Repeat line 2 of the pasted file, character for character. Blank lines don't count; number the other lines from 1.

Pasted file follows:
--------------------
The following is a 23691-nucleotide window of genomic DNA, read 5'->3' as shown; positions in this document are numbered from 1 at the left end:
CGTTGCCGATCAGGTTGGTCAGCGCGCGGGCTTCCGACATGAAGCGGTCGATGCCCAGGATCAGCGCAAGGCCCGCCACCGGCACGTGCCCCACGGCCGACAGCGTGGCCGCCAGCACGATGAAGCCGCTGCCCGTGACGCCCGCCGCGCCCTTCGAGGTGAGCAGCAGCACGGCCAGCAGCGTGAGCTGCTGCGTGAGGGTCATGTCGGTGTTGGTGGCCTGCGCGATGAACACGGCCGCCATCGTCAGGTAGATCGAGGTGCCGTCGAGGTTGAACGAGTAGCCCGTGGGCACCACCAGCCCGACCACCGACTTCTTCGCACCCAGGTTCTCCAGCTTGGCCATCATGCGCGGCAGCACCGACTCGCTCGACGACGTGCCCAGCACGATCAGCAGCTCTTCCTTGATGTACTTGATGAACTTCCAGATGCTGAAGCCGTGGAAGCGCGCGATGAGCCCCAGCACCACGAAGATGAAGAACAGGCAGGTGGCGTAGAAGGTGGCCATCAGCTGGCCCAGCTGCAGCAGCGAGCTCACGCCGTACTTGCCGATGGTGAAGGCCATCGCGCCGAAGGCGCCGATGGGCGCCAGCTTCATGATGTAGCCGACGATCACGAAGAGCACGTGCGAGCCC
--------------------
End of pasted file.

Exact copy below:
CGTTGCCGATCAGGTTGGTCAGCGCGCGGGCTTCCGACATGAAGCGGTCGATGCCCAGGATCAGCGCAAGGCCCGCCACCGGCACGTGCCCCACGGCCGACAGCGTGGCCGCCAGCACGATGAAGCCGCTGCCCGTGACGCCCGCCGCGCCCTTCGAGGTGAGCAGCAGCACGGCCAGCAGCGTGAGCTGCTGCGTGAGGGTCATGTCGGTGTTGGTGGCCTGCGCGATGAACACGGCCGCCATCGTCAGGTAGATCGAGGTGCCGTCGAGGTTGAACGAGTAGCCCGTGGGCACCACCAGCCCGACCACCGACTTCTTCGCACCCAGGTTCTCCAGCTTGGCCATCATGCGCGGCAGCACCGACTCGCTCGACGACGTGCCCAGCACGATCAGCAGCTCTTCCTTGATGTACTTGATGAACTTCCAGATGCTGAAGCCGTGGAAGCGCGCGATGAGCCCCAGCACCACGAAGATGAAGAACAGGCAGGTGGCGTAGAAGGTGGCCATCAGCTGGCCCAGCTGCAGCAGCGAGCTCACGCCGTACTTGCCGATGGTGAAGGCCATCGCGCCGAAGGCGCCGATGGGCGCCAGCTTCATGATGTAGCCGACGATCACGAAGAGCACGTGCGAGCCC